That approach has, for now, failed—blocked by an injunction from a district court in November 2022. Judge Mark E. Walker was unsparing in his order, quoting George Orwell’s 1984 and pointing out the patent absurdities of the DeSantis position. “Defendants argue that, under this Act, professors enjoy ‘academic freedom’ so long as they express only those viewpoints of which the State approves. This is positively dystopian.”

The conservative truism that state regulation will do more harm than good has somehow become uncomfortable for much of the political right. Not that long ago, the University of Chicago’s last president, Robert Zimmer, was lucid on this. In opposing former President Trump’s then-anticipated 2019 executive order on campus free speech, and in prior testimony before the U.S. Senate, he warned of the dangers of establishing any precedent furnishing the state with a role in regulating campus speech policies and the inevitable government bureaucracy that would follow. Such a bureaucracy around campus speech would be at least as detrimental to dissenting viewpoints as any in-house university speech committee—arguably more so as an instrument of official government. It leads directly to the Orwellian situation Judge Walker saw clearly.

Similarly, the irony is thick when the motivation to create a more inclusive campus climate leads to policies and practices that effectively squash diversity and open inquiry. Beyond legally unprotected speech such as the incitement of imminent violence, harassment, or that which would satisfy legal standards for creating a hostile environment, expression should not be compelled by requesting or requiring diversity statements of job candidates, restricted through speech codes, or chilled in academic discussion by dissuading the use of terms deemed harmful.

When faculty morally disapprove of terms that 99.9 percent of Americans would find completely innocuous, expressly discouraging the use of such terms, they suppress the free and open discourse that should thrive in the classroom. To the extent such practices proliferate, they further alienate higher education by fostering campus cultures that are bizarre and virtually unrecognizable against the experience of everyday Americans. Over-the-top examples I have personally encountered involved dissuading terms including “poor people,” “blindspot,” “landlord,” and “America.” Leading political philosopher Danielle Allen gets it right in stating that “DEI bureaucracies have been responsible for numerous assaults on common sense.”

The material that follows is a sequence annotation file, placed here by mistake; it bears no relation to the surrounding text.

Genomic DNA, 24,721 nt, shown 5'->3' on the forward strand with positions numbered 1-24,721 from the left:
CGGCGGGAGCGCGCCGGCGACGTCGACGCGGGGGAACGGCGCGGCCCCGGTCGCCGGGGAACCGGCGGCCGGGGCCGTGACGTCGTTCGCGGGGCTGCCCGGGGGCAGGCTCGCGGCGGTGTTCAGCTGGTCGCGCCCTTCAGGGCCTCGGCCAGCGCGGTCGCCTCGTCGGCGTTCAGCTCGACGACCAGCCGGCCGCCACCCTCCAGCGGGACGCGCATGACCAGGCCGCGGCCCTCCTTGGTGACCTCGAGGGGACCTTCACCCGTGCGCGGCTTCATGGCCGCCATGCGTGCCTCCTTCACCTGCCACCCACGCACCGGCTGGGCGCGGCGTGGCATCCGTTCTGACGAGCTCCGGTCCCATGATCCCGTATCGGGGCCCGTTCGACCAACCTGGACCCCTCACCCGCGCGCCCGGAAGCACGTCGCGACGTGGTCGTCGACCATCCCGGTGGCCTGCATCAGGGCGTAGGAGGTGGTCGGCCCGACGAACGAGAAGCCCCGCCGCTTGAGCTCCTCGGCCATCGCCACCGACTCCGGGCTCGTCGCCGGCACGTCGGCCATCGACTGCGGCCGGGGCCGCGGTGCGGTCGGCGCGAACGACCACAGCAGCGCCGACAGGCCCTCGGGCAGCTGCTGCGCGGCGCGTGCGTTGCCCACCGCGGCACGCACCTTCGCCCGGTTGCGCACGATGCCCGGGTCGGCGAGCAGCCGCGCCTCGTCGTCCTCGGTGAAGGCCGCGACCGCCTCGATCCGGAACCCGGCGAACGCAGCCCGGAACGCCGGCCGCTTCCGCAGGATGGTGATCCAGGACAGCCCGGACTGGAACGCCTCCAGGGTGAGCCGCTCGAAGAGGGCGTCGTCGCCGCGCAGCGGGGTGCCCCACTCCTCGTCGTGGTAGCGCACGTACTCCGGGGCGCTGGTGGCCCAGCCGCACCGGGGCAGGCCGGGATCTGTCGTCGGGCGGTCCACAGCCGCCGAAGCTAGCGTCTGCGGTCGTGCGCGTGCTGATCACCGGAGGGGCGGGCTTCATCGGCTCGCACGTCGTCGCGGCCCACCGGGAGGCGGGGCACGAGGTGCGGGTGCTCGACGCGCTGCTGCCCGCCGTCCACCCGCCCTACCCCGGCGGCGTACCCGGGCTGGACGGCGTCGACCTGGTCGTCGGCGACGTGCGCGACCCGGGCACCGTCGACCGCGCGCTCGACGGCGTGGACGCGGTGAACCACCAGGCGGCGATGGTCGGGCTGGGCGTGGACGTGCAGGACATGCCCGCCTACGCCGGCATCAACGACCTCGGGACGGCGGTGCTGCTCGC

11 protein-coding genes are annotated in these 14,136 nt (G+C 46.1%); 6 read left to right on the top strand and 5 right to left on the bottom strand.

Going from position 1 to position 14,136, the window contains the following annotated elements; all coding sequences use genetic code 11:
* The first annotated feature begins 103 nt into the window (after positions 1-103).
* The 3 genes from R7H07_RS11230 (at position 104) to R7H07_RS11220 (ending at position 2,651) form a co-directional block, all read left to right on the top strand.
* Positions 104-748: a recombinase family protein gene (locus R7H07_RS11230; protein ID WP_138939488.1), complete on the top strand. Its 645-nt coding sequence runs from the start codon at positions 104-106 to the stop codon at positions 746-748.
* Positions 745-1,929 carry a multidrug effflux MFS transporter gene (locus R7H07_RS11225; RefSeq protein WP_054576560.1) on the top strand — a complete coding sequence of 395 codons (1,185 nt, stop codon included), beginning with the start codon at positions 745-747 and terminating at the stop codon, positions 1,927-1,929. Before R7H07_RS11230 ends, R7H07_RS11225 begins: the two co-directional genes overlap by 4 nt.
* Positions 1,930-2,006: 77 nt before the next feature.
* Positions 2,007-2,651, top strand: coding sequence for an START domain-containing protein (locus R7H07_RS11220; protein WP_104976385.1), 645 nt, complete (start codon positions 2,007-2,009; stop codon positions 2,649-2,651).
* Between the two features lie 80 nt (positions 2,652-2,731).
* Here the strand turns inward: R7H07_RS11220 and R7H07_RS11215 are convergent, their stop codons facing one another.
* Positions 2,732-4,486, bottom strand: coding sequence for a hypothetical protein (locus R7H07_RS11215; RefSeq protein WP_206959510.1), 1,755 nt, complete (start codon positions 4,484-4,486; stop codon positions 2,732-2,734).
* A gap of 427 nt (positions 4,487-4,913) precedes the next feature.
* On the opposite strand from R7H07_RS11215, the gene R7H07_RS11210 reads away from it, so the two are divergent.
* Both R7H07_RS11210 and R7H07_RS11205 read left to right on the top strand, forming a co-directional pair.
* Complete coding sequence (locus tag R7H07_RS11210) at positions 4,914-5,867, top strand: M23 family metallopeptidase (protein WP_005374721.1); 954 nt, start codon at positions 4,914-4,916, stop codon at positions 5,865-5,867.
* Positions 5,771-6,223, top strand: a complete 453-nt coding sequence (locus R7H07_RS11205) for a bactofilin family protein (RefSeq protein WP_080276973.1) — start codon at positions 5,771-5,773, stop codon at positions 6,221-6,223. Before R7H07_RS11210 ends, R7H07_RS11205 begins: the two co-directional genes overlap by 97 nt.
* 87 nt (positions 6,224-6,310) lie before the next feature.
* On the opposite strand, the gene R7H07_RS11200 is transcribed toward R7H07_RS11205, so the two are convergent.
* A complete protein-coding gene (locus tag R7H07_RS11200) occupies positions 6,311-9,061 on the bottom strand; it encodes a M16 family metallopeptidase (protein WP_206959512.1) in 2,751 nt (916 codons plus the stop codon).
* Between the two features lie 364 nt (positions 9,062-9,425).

But Allen is also right that these observations in no way erode the necessity of diversity and inclusion as fundamental values of educational institutions. Robust engagement of diverse viewpoints in a climate in which all are encouraged and equipped to participate is an essential accelerant in the determination of good ideas from bad ones—a task that lies at the heart of any great university’s mission. However, this issue is not for the state to solve. Ultimately it is the responsibility of higher education leaders to stand up for true principles of free inquiry and expression. Doing so would defuse the temptations of government overreach. That is the higher principle on which we must stand.

The Oscar-winning film Oppenheimer captures the fundamental tragedy of Robert J. Oppenheimer’s life. Among them is the sad reality that he was unable to successfully appeal to any higher principle at all when testifying before the Atomic Energy Commission. For those charged with leading universities, it’s worth asking ourselves why Hutchins succeeded where we currently fail. The University of Chicago did not fall to communist ideological takeover, nor was it subjected to government infringement. Hutchins stood his ground on the principle of free and open inquiry—a principle at the heart of what higher education is and should remain. It is well worth fighting for. Are we up for it?

Tony Banout is inaugural executive director of the University of Chicago Forum for Free Inquiry and Expression, and co-editor of The Chicago Canon on Free Inquiry and Expression, forthcoming from the University of Chicago Press this fall.